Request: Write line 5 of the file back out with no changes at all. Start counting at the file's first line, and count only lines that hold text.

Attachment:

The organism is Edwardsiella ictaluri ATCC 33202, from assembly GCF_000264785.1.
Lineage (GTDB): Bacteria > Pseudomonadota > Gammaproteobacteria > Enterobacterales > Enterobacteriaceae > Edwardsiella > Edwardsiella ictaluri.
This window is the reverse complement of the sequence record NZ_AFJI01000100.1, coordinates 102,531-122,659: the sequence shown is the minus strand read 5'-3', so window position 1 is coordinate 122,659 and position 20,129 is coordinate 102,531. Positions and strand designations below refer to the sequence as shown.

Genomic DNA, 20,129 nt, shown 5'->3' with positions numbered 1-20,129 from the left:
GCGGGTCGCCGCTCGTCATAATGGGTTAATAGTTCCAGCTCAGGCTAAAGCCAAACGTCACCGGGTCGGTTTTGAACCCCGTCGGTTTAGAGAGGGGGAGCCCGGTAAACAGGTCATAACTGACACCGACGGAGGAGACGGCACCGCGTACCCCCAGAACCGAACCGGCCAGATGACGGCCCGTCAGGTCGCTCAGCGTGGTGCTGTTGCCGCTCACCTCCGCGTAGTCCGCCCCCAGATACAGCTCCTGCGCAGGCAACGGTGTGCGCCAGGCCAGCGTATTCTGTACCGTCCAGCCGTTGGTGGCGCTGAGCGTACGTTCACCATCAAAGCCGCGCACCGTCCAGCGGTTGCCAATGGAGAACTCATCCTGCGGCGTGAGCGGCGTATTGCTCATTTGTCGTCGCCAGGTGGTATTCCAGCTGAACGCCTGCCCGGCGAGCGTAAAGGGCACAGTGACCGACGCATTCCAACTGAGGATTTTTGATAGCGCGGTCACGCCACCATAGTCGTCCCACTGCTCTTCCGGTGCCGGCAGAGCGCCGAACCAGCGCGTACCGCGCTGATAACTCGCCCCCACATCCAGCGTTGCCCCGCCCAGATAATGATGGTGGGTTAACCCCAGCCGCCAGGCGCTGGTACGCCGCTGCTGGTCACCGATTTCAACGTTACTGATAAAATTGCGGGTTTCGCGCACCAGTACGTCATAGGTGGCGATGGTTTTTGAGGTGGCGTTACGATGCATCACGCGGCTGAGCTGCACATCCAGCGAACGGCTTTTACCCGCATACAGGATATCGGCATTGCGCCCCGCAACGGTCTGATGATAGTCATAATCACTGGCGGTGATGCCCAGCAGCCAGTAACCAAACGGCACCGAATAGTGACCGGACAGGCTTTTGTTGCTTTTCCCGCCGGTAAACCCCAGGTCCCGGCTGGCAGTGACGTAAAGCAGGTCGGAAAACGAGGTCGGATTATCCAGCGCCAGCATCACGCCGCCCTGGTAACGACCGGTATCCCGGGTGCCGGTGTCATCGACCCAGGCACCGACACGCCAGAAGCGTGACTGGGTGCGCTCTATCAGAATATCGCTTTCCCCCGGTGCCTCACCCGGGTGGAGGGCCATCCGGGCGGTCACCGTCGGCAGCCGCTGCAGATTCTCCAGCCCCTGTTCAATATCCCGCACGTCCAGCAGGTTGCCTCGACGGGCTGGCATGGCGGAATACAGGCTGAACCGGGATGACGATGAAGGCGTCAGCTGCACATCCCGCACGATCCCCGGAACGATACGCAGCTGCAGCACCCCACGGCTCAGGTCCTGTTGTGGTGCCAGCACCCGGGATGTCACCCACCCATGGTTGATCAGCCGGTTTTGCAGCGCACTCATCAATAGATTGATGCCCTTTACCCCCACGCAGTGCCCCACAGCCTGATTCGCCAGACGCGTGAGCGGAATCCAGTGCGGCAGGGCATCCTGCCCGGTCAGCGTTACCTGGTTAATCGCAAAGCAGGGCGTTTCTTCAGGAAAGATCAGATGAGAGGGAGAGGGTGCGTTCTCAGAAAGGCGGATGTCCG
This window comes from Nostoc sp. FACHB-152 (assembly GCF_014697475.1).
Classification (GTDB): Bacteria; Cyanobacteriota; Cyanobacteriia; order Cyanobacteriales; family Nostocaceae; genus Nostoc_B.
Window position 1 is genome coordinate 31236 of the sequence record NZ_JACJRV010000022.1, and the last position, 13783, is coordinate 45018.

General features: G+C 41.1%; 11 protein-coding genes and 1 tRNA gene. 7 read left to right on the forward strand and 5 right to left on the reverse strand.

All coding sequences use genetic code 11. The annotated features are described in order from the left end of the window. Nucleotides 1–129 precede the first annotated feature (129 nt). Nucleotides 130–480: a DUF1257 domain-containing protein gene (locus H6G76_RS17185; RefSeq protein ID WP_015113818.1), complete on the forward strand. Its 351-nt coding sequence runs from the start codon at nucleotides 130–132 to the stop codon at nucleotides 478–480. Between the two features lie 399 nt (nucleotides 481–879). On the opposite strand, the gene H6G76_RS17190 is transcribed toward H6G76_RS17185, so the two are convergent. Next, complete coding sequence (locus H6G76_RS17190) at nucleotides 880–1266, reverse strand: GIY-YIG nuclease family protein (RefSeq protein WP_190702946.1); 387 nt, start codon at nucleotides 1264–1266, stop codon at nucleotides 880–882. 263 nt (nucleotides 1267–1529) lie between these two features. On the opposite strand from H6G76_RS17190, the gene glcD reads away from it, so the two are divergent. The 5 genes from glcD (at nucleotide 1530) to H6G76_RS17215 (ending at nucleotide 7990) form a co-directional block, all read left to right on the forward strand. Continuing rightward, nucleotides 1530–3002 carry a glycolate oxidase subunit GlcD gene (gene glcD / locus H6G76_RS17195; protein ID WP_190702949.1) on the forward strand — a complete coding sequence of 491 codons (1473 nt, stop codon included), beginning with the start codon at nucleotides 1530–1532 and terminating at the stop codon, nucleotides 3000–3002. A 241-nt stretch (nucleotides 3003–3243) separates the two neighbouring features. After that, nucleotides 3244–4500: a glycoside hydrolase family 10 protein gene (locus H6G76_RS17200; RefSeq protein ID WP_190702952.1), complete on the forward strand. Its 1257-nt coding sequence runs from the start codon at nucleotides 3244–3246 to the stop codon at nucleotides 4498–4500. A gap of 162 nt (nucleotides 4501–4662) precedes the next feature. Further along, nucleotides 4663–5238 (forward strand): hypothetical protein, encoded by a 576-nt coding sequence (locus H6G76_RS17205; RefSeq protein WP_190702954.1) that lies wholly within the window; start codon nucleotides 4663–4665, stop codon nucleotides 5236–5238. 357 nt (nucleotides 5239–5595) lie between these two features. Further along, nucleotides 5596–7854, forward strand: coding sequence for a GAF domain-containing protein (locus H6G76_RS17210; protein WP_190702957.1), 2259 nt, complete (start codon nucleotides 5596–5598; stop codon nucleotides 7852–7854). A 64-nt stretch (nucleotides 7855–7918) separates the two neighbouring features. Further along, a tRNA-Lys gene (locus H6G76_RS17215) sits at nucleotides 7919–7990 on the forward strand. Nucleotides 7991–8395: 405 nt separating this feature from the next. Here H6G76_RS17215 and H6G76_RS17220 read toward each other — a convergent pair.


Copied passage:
GCGGGTCGCCGCTCGTCATAATGGGTTAATAGTTCCAGCTCAGGCTAAAGCCAAACGTCACCGGGTCGGTTTTGAACCCCGTCGGTTTAGAGAGGGGGAGCCCGGTAAACAGGTCATAACTGACACCGACGGAGGAGACGGCACCGCGTACCCCCAGAACCGAACCGGCCAGATGACGGCCCGTCAGGTCGCTCAGCGTGGTGCTGTTGCCGCTCACCTCCGCGTAGTCCGCCCCCAGATACAGCTCCTGCGCAGGCAACGGTGTGCGCCAGGCCAGCGTATTCTGTACCGTCCAGCCGTTGGTGGCGCTGAGCGTACGTTCACCATCAAAGCCGCGCACCGTCCAGCGGTTGCCAATGGAGAACTCATCCTGCGGCGTGAGCGGCGTATTGCTCATTTGTCGTCGCCAGGTGGTATTCCAGCTGAACGCCTGCCCGGCGAGCGTAAAGGGCACAGTGACCGACGCATTCCAACTGAGGATTTTTGATAGCGCGGTCACGCCACCATAGTCGTCCCACTGCTCTTCCGGTGCCGGCAGAGCGCCGAACCAGCGCGTACCGCGCTGATAACTCGCCCCCACATCCAGCGTTGCCCCGCCCAGATAATGATGGTGGGTTAACCCCAGCCGCCAGGCGCTGGTACGCCGCTGCTGGTCACCGATTTCAACGTTACTGATAAAATTGCGGGTTTCGCGCACCAGTACGTCATAGGTGGCGATGGTTTTTGAGGTGGCGTTACGATGCATCACGCGGCTGAGCTGCACATCCAGCGAACGGCTTTTACCCGCATACAGGATATCGGCATTGCGCCCCGCAACGGTCTGATGATAGTCATAATCACTGGCGGTGATGCCCAGCAGCCAGTAACCAAACGGCACCGAATAGTGACCGGACAGGCTTTTGTTGCTTTTCCCGCCGGTAAACCCCAGGTCCCGGCTGGCAGTGACGTAAAGCAGGTCGGAAAACGAGGTCGGATTATCCAGCGCCAGCATCACGCCGCCCTGGTAACGACCGGTATCCCGGGTGCCGGTGTCATCGACCCAGGCACCGACACGCCAGAAGCGTGACTGGGTGCGCTCTATCAGAATATCGCTTTCCCCCGGTGCCTCACCCGGGTGGAGGGCCATCCGGGCGGTCACCGTCGGCAGCCGCTGCAGATTCTCCAGCCCCTGTTCAATATCCCGCACGTCCAGCAGGTTGCCTCGACGGGCTGGCATGGCGGAATACAGGCTGAACCGGGATGACGATGAAGGCGTCAGCTGCACATCCCGCACGATCCCCGGAACGATACGCAGCTGCAGCACCCCACGGCTCAGGTCCTGTTGTGGTGCCAGCACCCGGGATGTCACCCACCCATGGTTGATCAGCCGGTTTTGCAGCGCACTCATCAATAGATTGATGCCCTTTACCCCCACGCAGTGCCCCACAGCCTGATTCGCCAGACGCGTGAGCGGAATCCAGTGCGGCAGGGCATCCTGCCCGGTCAGCGTTACCTGGTTAATCGCAAAGCAGGGCGTTTCTTCAGGAAAGATCAGATGAGAGGGAGAGGGTGCGTTCTCAGAAAGGCGGATGTCCG